Just as important as the “tell” is the “show,” which you can do with meaningful anecdotes to further boost your employer brand and show candidates how your people live your values day-to-day. Telling someone they have done a great – or not so great – job does not add any value on its face. Showing them the impact it has had is where it becomes meaningful.

3. Embrace radical transparency and community accountability

Everyone falls short on their values at times. When we make mistakes, we apologize, learn and move on to do better. Any company that wants to communicate authentic values and attract the best candidates should adopt the same mentality. 

Conduct frequent one-on-one meetings between managers and employees to ensure ongoing engagement and success.

89% of global employees say feeling listened to by leadership is important to their wellbeing at work.

Transparency and accountability are both necessary for a truly ethical and impactful values system. This may mean owning up to it publicly when you fall short of your own DEI goals, for example. It takes courage to make accountability a central pillar of your company values, but doing so pays off. It helps employees and candidates trust that there are systems of accountability within the organization, too, and that they have joined or are joining a healthy working environment.

4. Ask for help

Another uncommon but highly effective company value strategy? Humility.

Don’t assume you know what your company values are – or what your employees think could be better. Ask! Asking employees for input, suggestions, feedback and contributions shows them that you care about more than just their labor, but their expertise and wellbeing, too. There’s also plenty of ideas within your own community - look at customers, colleagues, vendors and clients within your business to start. They may have an idea on how you can maximize your impact that you haven’t thought of. Showing this openness to feedback and new ideas lets candidates know you’re willing to improve, curious and dynamic.

At RG, we have established our PX community. This group of internal volunteers are colleagues who have expressed interest in the future of work at RG and want to be involved. We bring ideas, suggestions and partially formed ideas to our PX community and ask for their input in the early stages. This means they are not only involved in the shaping of people experience at RG, but they help make sure we are not wasting time on stuff that’s not important to our people.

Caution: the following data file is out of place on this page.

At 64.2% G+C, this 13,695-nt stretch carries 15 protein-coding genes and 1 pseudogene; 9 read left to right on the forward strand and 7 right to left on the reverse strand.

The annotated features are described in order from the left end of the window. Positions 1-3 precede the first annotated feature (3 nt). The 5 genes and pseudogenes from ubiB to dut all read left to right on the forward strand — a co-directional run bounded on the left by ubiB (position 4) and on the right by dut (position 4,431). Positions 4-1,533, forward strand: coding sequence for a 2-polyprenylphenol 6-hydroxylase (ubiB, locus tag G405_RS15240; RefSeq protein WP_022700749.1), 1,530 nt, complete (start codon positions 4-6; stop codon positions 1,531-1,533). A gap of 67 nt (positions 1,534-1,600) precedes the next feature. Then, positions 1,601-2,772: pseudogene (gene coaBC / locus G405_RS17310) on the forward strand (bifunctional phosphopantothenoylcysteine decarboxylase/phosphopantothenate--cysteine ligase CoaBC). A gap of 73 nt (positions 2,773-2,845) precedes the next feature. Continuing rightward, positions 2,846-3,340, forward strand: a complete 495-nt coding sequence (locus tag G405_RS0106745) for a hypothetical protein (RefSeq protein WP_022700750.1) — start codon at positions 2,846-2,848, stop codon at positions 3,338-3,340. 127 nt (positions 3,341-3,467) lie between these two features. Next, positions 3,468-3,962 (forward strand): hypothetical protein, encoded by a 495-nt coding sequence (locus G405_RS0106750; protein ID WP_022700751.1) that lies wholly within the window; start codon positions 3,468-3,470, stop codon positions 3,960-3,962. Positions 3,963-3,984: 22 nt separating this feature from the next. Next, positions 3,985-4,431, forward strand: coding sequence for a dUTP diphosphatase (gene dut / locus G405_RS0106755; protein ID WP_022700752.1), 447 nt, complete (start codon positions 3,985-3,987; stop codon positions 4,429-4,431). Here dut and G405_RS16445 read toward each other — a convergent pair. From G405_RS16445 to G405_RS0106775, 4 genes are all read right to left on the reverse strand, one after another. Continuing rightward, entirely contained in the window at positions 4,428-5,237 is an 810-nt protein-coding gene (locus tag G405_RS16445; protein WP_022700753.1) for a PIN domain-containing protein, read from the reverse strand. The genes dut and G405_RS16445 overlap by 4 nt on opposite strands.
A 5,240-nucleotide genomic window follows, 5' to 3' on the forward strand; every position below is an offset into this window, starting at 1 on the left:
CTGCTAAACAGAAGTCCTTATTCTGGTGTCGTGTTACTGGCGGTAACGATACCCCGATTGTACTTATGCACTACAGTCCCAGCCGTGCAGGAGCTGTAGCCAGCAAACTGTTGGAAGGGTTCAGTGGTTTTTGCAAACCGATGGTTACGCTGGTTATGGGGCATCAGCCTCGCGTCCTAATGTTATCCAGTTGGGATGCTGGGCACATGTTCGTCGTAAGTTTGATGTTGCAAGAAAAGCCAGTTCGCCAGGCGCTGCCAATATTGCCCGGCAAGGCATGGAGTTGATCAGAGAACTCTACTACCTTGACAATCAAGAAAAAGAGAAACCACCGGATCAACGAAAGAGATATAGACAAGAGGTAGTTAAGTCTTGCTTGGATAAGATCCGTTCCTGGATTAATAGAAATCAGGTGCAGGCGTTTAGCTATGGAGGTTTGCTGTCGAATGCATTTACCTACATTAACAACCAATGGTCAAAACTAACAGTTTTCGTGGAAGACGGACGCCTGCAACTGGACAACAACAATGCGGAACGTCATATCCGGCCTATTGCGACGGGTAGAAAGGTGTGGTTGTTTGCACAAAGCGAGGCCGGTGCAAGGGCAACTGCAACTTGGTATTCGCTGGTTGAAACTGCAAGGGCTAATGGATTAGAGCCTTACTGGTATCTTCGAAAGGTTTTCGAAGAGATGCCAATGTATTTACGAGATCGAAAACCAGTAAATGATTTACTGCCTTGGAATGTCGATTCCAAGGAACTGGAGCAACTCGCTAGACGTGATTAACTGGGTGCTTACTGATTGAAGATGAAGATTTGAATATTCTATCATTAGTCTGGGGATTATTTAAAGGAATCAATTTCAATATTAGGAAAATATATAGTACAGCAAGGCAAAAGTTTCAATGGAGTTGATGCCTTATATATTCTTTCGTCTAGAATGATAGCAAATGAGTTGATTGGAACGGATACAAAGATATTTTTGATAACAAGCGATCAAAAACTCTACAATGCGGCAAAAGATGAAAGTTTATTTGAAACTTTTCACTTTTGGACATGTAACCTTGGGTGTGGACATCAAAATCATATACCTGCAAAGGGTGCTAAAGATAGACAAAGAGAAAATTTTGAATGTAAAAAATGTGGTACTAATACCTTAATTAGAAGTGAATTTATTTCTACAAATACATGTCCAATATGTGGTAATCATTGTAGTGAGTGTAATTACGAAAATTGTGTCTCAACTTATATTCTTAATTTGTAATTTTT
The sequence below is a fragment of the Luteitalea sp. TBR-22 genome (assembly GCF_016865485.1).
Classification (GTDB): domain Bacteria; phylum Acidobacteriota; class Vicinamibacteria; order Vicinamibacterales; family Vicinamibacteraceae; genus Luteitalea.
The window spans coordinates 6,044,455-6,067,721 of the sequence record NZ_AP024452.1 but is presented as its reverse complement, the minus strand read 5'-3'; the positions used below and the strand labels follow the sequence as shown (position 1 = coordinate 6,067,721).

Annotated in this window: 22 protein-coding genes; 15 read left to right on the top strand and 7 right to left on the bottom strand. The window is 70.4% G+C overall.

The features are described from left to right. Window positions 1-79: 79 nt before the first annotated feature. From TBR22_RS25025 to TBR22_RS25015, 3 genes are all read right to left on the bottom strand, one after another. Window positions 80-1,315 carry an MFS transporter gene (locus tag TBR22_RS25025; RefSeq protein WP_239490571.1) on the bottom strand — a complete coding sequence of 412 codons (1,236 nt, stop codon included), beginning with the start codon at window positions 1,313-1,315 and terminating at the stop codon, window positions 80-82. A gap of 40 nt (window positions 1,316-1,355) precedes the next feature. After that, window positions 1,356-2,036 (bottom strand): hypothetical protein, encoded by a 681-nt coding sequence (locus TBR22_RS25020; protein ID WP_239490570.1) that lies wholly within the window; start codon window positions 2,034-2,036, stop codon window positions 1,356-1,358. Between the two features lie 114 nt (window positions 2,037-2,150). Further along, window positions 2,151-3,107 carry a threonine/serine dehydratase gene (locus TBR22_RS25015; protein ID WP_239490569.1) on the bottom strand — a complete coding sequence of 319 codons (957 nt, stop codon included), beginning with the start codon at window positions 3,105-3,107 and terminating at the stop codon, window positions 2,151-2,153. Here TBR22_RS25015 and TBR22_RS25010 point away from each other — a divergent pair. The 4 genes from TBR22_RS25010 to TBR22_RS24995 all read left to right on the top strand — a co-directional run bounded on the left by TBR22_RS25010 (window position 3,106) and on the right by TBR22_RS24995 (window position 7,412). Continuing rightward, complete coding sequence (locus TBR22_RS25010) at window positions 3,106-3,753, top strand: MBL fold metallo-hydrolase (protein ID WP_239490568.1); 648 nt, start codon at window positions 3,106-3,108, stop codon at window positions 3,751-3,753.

Share your company mission with your communities to accept advice, suggestions and feedback.5. Share your mission

For company values to work well within your recruiting strategy, you must find a way to connect these broad and general principles with real, tangible impacts, both for the people you serve and for your employees.

Speaking in abstract or theoretical terms doesn’t have the same appeal as concrete proof. What evidence do you have that your values help your community - and your business growth?

How do your employees support one another in times of hardship? Consider using these experiences and examples as the foundation of your messaging around company values.

Clearly communicating your company values can be challenging, and though they can be a great asset to your recruiting strategy, you’ll need unique strategies to stand out from the crowd. By embracing transparency and using your values as a calling card, you can attract the candidates that will positively influence your culture and help the business reach its full potential.

Reward Gateway is hiring savvy, motivated staff with a passion to Make the World a Better Place to Work across our multiple regions and departments. Looking for a change of pace? Check out our open jobs page and apply today!

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Chris Britton

As People Experience Director at RG, Chris ensures that every RGer has the same amazing experience we help our clients implement in their teams. When not overseeing our employee lifecycles, Chris referees National League football and spends as much time as possible with his wife and new daughter, Orla.

People Experience Director